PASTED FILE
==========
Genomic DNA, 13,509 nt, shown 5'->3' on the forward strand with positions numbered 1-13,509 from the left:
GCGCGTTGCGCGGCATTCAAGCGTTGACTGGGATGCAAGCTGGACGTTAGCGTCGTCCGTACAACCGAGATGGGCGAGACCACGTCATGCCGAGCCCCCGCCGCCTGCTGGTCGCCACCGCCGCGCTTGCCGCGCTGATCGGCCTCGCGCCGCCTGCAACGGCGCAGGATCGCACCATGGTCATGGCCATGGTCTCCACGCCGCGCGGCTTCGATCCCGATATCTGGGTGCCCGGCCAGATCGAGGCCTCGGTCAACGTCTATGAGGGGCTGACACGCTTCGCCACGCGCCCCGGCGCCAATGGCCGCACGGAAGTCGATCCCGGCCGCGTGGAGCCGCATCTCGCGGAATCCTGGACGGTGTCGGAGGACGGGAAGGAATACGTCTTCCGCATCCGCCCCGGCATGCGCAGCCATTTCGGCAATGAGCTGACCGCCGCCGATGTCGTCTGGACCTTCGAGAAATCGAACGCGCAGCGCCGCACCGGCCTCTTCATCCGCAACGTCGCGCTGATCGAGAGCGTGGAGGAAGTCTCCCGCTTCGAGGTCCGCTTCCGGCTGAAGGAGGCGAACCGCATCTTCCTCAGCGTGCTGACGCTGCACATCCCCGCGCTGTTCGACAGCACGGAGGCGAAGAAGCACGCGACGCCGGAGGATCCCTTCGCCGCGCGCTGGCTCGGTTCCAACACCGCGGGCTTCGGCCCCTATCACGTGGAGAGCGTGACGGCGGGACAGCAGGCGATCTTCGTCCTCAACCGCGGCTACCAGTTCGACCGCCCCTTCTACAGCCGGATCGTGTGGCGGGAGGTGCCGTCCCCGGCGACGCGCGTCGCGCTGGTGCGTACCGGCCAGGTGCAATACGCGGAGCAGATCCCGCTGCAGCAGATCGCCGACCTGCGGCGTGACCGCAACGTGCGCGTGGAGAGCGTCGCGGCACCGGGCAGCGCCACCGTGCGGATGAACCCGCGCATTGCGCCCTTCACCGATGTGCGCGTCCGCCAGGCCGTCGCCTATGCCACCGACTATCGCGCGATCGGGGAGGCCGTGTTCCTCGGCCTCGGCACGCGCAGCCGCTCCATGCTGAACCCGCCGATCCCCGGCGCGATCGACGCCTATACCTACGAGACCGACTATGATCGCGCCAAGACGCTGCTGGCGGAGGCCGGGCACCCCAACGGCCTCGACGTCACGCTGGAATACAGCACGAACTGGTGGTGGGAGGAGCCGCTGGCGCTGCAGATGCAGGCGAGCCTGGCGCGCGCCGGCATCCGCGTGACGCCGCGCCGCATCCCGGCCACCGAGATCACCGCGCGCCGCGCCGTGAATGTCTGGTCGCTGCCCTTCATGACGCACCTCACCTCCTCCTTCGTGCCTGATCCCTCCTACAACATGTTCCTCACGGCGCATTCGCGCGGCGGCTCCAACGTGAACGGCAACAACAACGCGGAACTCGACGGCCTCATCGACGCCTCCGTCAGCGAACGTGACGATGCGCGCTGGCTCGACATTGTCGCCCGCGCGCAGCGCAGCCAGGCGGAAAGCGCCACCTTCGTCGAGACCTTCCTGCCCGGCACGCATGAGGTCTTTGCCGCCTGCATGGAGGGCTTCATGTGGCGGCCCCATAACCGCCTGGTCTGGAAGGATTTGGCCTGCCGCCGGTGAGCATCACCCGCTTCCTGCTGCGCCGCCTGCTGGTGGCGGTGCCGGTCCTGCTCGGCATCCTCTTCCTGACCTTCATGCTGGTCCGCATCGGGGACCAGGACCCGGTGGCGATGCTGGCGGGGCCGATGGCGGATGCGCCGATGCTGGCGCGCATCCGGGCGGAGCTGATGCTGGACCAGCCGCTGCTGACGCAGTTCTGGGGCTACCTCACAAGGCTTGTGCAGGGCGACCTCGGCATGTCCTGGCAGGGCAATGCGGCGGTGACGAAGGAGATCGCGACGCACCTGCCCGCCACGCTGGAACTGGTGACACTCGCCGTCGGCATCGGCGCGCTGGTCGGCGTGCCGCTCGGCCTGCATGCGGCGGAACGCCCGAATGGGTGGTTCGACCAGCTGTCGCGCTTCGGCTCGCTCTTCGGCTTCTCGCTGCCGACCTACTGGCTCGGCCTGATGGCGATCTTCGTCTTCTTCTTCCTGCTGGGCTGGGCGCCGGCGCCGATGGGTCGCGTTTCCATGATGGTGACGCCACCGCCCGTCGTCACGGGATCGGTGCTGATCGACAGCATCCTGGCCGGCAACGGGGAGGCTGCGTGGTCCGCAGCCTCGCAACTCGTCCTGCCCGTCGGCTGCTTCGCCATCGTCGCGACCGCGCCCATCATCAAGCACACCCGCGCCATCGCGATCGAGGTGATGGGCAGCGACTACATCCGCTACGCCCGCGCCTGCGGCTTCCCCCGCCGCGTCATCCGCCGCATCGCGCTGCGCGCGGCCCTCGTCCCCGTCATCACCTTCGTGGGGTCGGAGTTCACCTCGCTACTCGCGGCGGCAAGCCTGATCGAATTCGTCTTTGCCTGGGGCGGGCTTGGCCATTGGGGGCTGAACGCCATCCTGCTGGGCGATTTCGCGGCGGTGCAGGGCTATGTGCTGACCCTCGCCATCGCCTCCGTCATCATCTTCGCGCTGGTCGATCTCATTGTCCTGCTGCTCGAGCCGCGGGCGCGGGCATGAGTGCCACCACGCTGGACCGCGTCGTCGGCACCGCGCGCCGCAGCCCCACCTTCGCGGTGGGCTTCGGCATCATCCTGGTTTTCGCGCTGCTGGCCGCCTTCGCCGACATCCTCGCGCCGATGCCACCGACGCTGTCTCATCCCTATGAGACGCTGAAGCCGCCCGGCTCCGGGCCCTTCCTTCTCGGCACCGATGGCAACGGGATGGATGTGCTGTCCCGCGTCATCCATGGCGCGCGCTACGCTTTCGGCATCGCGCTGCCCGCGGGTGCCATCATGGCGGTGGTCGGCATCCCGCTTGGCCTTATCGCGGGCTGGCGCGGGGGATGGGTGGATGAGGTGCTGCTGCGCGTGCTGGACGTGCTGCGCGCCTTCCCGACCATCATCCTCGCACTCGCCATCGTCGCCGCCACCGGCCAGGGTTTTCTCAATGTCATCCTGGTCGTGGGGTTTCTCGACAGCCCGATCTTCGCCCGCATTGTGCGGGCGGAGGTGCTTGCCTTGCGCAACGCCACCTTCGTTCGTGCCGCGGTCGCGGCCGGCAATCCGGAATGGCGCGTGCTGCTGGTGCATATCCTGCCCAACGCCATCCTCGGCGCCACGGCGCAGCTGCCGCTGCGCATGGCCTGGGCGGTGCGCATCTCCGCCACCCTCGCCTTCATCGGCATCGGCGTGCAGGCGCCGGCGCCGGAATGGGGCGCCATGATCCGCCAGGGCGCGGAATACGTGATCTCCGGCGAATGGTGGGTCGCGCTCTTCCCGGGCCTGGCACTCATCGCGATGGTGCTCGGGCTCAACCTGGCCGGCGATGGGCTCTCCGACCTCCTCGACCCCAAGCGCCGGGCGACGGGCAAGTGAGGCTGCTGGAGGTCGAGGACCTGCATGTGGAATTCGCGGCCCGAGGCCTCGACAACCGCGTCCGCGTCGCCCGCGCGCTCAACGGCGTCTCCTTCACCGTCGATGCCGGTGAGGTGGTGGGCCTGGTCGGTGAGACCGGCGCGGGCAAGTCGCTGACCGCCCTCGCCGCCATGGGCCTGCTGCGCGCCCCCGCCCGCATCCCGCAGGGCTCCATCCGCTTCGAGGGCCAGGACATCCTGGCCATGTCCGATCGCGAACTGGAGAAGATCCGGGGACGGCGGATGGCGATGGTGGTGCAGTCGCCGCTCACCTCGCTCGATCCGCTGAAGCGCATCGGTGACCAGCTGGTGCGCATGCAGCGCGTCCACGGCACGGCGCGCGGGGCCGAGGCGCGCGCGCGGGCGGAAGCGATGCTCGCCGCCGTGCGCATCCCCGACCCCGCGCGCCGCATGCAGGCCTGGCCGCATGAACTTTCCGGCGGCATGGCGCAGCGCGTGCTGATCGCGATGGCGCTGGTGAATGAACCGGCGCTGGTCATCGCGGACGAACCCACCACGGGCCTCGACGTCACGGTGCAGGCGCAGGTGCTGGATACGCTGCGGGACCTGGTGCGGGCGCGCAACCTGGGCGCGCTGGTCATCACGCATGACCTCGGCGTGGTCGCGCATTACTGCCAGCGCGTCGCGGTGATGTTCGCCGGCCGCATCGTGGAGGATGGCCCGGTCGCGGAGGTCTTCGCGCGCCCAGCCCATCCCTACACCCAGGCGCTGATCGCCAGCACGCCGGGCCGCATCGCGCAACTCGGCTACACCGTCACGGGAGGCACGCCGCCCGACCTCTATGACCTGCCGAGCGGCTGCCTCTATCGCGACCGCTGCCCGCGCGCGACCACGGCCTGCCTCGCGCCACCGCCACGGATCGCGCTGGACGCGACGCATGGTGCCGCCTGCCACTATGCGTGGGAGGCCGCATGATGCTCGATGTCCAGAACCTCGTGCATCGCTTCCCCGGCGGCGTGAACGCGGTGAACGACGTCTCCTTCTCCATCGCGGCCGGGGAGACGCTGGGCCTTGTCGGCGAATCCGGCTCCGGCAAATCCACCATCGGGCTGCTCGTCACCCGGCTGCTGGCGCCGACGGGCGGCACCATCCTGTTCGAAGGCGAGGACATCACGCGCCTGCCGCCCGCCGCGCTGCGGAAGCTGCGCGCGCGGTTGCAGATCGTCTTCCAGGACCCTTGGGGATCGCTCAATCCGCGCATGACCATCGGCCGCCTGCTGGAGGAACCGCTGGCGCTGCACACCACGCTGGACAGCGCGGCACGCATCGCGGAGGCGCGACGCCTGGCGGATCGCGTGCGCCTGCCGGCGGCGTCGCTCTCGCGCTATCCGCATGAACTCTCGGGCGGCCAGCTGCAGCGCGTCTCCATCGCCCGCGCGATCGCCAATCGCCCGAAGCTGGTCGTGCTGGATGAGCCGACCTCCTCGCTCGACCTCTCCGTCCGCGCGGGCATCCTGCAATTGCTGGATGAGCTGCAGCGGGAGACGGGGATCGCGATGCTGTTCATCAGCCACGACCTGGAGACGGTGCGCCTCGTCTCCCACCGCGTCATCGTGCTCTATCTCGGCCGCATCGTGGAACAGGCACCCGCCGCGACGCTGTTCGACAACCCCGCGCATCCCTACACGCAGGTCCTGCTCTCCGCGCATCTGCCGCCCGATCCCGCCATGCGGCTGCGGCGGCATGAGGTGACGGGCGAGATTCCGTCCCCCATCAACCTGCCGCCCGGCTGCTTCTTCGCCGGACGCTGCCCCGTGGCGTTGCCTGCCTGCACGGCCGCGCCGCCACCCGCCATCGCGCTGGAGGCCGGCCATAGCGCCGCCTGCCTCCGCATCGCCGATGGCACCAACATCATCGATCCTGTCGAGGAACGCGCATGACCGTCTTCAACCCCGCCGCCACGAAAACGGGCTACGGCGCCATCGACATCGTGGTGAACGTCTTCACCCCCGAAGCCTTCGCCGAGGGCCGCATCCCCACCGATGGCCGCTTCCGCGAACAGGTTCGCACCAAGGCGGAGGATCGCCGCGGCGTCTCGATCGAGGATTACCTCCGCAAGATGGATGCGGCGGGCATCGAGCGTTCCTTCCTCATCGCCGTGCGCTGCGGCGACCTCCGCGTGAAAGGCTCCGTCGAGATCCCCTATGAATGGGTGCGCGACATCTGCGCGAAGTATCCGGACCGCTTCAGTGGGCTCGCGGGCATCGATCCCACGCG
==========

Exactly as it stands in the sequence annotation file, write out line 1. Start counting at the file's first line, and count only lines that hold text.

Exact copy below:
Genomic DNA, 13,509 nt, shown 5'->3' on the forward strand with positions numbered 1-13,509 from the left: